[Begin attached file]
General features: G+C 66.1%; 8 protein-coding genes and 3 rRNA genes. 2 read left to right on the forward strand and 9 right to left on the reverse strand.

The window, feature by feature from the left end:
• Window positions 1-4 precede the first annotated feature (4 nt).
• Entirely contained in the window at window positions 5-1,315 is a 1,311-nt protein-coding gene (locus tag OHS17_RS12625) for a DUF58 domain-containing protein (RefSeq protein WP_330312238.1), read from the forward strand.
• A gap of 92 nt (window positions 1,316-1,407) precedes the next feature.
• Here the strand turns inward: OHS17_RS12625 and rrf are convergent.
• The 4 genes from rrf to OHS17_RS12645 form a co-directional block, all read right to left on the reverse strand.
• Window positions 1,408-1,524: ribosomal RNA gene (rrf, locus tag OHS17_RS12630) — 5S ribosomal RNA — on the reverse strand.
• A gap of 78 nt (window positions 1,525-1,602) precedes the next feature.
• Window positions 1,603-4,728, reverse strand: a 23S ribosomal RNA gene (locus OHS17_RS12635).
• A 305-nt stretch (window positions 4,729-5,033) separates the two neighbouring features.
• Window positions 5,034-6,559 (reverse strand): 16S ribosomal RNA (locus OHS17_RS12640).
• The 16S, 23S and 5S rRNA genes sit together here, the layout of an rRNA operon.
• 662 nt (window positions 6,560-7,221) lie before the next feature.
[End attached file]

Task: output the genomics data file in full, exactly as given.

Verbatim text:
General features: G+C 66.1%; 8 protein-coding genes and 3 rRNA genes. 2 read left to right on the forward strand and 9 right to left on the reverse strand.

The window, feature by feature from the left end:
• Window positions 1-4 precede the first annotated feature (4 nt).
• Entirely contained in the window at window positions 5-1,315 is a 1,311-nt protein-coding gene (locus tag OHS17_RS12625) for a DUF58 domain-containing protein (RefSeq protein WP_330312238.1), read from the forward strand.
• A gap of 92 nt (window positions 1,316-1,407) precedes the next feature.
• Here the strand turns inward: OHS17_RS12625 and rrf are convergent.
• The 4 genes from rrf to OHS17_RS12645 form a co-directional block, all read right to left on the reverse strand.
• Window positions 1,408-1,524: ribosomal RNA gene (rrf, locus tag OHS17_RS12630) — 5S ribosomal RNA — on the reverse strand.
• A gap of 78 nt (window positions 1,525-1,602) precedes the next feature.
• Window positions 1,603-4,728, reverse strand: a 23S ribosomal RNA gene (locus OHS17_RS12635).
• A 305-nt stretch (window positions 4,729-5,033) separates the two neighbouring features.
• Window positions 5,034-6,559 (reverse strand): 16S ribosomal RNA (locus OHS17_RS12640).
• The 16S, 23S and 5S rRNA genes sit together here, the layout of an rRNA operon.
• 662 nt (window positions 6,560-7,221) lie before the next feature.